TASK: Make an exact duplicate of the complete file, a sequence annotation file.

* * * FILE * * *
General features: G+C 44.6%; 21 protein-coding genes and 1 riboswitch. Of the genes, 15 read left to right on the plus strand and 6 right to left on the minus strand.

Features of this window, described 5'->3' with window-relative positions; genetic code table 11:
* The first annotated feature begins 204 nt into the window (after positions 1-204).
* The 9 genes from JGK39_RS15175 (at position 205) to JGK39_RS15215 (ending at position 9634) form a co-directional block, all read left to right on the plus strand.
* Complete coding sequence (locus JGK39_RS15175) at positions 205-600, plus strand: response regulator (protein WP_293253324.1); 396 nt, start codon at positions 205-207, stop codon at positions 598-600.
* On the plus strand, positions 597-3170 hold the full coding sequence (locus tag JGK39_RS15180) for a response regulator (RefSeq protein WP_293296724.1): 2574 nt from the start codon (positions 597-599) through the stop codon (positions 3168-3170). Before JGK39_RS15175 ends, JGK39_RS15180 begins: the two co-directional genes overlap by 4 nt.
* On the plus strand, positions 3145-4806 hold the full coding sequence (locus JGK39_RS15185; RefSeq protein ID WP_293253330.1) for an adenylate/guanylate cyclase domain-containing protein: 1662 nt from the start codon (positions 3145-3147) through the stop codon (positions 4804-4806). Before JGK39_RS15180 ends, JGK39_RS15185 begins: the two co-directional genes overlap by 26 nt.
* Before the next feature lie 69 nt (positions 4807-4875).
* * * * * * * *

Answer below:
General features: G+C 44.6%; 21 protein-coding genes and 1 riboswitch. Of the genes, 15 read left to right on the plus strand and 6 right to left on the minus strand.

Features of this window, described 5'->3' with window-relative positions; genetic code table 11:
* The first annotated feature begins 204 nt into the window (after positions 1-204).
* The 9 genes from JGK39_RS15175 (at position 205) to JGK39_RS15215 (ending at position 9634) form a co-directional block, all read left to right on the plus strand.
* Complete coding sequence (locus JGK39_RS15175) at positions 205-600, plus strand: response regulator (protein WP_293253324.1); 396 nt, start codon at positions 205-207, stop codon at positions 598-600.
* On the plus strand, positions 597-3170 hold the full coding sequence (locus tag JGK39_RS15180) for a response regulator (RefSeq protein WP_293296724.1): 2574 nt from the start codon (positions 597-599) through the stop codon (positions 3168-3170). Before JGK39_RS15175 ends, JGK39_RS15180 begins: the two co-directional genes overlap by 4 nt.
* On the plus strand, positions 3145-4806 hold the full coding sequence (locus JGK39_RS15185; RefSeq protein ID WP_293253330.1) for an adenylate/guanylate cyclase domain-containing protein: 1662 nt from the start codon (positions 3145-3147) through the stop codon (positions 4804-4806). Before JGK39_RS15180 ends, JGK39_RS15185 begins: the two co-directional genes overlap by 26 nt.
* Before the next feature lie 69 nt (positions 4807-4875).